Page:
According to Abebe, “the ethnic issue plays a role in the process”, but it is not the only reason. “The main cause of the conflict is the transfer of power in April 2018 from the TPLF and the reform introduced by the new leader, which made them lose dominancy and created anger and resentment”.
“As a result, the relationship between the TPLF and the federal government broke down. Some religious leaders and traditional elders have tried to bring reconciliation between the sides but failed because the TPLF leadership has rejected mediation efforts. Now, the conflict has become a war and has clearly taken an ethnic turn”, adds the IFES coordinator.
In a comprehensive analysis published in July this year, the Crisis Group platform stated that “unless all parties in Ethiopia make the necessary concessions to bring about a cessation of hostilities (...) thousands more people will die in the midst of conflict and famine”.
“In order for there to be a peaceful solution, there are conditions: First, stop your attacks. Secondly, leave the areas you have entered [Amhara and Afar]. Third, recognise the legitimacy of this government”, pointed out Foreign Ministry spokesman Dina Mufti.
Not only the stability of the country, on which the Horn of Africa region largely depends, is at stake. One of the most devastating consequences of the conflict is famine.
According to the UN Food and Agriculture Organisation (FAO), 24.8% of the population in Ethiopia has fallen below the food poverty line and is at serious risk of starvation.
Up to 13.4 million people depend on food assistance. Both federal troops and the TPLF have used this as a weapon of war, blocking the arrival of humanitarian aid during the conflict sometimes.
Furthermore, the United Nations Refugee Agency (UNHCR) estimates that 1.2 million people are displaced in Ethiopia as a result of the war.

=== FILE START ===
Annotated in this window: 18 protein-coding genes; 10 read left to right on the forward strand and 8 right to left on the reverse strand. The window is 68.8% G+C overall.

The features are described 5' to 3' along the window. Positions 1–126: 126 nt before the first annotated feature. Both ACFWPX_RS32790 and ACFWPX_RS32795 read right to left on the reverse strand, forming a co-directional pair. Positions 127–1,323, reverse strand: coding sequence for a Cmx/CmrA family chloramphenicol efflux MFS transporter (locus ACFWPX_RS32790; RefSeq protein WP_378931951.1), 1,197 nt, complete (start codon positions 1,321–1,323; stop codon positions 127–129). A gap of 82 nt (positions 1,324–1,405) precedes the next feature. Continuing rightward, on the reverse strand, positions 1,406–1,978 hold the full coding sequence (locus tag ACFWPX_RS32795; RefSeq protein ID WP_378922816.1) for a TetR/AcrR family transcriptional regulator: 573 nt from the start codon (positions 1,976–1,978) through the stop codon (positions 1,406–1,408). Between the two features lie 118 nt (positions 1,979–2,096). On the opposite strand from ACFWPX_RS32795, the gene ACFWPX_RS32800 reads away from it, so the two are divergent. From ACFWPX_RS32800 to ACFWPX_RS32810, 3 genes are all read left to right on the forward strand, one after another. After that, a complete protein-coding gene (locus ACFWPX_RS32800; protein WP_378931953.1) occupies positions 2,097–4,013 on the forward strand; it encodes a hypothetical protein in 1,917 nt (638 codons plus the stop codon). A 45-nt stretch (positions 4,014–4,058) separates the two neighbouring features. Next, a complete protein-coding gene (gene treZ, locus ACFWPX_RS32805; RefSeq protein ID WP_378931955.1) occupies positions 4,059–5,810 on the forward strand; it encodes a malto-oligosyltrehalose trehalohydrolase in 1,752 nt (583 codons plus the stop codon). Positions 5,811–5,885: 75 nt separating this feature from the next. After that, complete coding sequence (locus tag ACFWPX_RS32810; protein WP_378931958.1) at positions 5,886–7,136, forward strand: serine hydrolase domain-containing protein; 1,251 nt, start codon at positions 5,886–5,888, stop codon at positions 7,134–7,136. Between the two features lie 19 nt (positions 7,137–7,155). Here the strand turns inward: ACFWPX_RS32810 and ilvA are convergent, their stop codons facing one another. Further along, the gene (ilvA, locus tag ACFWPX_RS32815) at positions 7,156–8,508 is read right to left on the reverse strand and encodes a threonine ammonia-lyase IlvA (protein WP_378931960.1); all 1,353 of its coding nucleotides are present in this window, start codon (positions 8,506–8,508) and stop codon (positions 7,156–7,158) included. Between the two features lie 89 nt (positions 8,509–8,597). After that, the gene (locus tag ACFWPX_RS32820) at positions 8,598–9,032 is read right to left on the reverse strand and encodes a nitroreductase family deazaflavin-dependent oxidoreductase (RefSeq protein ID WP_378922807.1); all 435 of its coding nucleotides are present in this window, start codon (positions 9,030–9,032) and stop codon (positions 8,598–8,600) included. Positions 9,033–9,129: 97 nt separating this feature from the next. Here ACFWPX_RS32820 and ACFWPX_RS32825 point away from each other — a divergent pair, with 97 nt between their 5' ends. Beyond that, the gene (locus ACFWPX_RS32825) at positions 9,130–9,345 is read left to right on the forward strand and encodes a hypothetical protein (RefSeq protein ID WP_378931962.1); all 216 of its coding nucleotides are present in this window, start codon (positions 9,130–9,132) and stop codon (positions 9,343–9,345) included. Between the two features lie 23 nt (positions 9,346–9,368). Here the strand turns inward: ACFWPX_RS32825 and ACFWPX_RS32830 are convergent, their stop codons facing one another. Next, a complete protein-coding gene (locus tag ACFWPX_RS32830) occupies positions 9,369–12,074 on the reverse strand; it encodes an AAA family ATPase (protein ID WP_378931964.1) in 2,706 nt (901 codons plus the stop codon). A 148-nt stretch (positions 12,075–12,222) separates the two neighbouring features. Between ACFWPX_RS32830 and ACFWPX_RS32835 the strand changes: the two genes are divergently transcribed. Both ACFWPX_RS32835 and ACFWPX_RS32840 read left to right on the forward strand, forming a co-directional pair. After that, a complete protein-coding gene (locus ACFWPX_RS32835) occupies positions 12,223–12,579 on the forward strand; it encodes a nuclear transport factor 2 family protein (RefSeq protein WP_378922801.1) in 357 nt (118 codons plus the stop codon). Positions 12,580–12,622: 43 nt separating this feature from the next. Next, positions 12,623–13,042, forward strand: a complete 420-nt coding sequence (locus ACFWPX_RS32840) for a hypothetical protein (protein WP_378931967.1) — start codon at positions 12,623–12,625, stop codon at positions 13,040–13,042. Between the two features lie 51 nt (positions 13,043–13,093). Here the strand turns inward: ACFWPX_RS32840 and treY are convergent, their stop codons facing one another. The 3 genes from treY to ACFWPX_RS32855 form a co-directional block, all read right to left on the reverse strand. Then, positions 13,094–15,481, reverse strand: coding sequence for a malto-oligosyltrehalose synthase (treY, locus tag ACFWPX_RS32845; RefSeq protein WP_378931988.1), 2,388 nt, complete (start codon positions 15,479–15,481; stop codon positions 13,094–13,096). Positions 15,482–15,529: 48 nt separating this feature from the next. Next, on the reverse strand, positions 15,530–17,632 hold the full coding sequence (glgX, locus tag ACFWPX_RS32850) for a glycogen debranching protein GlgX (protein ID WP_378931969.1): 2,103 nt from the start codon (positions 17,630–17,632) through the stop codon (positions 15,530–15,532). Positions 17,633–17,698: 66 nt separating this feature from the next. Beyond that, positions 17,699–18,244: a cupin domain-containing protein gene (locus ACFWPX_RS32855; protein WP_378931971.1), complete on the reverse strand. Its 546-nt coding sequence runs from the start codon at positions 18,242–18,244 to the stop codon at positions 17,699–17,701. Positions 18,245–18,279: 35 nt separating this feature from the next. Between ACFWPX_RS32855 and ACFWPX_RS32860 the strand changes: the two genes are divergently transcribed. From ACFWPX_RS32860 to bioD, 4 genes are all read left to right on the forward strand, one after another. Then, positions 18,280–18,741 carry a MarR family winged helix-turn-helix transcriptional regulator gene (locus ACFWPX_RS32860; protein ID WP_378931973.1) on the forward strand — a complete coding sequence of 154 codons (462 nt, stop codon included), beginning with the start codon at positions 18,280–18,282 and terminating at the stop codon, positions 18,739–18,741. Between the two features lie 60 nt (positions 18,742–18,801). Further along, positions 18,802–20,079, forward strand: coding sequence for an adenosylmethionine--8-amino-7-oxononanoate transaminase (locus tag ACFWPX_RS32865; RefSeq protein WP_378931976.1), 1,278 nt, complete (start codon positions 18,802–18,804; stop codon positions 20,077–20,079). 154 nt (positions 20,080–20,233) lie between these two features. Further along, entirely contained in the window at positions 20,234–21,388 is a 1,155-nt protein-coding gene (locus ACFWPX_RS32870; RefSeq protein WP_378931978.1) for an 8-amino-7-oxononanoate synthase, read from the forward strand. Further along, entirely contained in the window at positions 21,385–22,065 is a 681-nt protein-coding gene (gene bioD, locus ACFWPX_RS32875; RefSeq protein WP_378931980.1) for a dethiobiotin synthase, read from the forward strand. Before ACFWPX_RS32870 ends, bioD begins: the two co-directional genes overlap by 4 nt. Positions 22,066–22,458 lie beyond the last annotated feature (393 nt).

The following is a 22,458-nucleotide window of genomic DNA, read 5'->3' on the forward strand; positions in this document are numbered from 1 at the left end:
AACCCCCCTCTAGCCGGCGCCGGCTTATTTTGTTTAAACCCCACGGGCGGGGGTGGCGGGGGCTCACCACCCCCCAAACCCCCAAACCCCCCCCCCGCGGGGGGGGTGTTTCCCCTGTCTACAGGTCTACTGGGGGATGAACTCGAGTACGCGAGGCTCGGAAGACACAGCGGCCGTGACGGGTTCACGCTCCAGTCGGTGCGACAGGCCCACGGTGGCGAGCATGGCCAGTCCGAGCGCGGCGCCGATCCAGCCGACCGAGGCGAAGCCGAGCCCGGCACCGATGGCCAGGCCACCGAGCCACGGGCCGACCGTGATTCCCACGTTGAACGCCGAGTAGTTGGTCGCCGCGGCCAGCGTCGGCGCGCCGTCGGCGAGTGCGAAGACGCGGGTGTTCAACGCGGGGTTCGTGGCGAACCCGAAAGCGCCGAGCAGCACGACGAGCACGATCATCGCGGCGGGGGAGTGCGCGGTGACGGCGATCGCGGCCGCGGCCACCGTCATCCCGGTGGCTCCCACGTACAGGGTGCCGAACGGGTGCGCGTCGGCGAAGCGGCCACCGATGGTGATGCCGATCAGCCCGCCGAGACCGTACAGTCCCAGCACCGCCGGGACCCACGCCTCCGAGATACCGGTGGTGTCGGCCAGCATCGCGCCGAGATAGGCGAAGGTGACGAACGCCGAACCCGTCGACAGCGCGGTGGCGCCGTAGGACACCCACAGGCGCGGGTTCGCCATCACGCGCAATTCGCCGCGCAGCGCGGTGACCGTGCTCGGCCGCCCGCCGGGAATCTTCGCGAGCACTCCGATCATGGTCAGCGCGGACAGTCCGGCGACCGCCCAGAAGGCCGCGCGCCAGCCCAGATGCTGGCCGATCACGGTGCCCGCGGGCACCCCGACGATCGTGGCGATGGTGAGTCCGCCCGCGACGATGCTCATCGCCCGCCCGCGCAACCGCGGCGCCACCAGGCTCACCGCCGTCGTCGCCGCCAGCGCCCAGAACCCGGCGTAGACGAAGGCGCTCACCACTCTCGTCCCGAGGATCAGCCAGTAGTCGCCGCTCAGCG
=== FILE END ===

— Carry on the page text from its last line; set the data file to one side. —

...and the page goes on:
According to the Associated Press, the military confrontation has resulted in all kinds of atrocities and human rights violations against the people of Tigray by Eritrean soldiers who have supported the federal government. These include sexual abuses, killing of civilians and appropriation of private property.
The Ethiopian Evangelical Council said in a call to prayer posted on social media that they "strongly condemn the abuse against innocent citizens in different places based on religion and ethnic differences and this kind of conflict that has no solution and lasts for a long period of time”
“We would like to express our deepest condolences to the innocent people who have been killed and displaced due to the current situation in our country”, they added.
The conflict has mobilised the church in Ethiopia to pray for peace and the restoration of relations. “There is much prayer for the nation. Many Christians do believe that God will show his power and interfere in a mighty way”, says Walhout.
However, the missionary acknowledges that “our heart weeps when we see the recent situation of the country. We have witnessed the rapid developments in the country over the last ten years and now it seems to be going downhill at the same pace”.
For Walhout “this situation has a devastating effect on the economy. We feel sorry for the tens of millions of people who just want to live their lives in peace and build the nation, but are now victims of a serious threat caused by a minority group”.
Abebe stresses that the situation “is not easy for the evangelical community either. The conflict has destroyed trust amon Christians in the Tigray region and the rest. Extremists on both sides have also framed the difference and broadened the gap. Post-conflict relations will not be easy”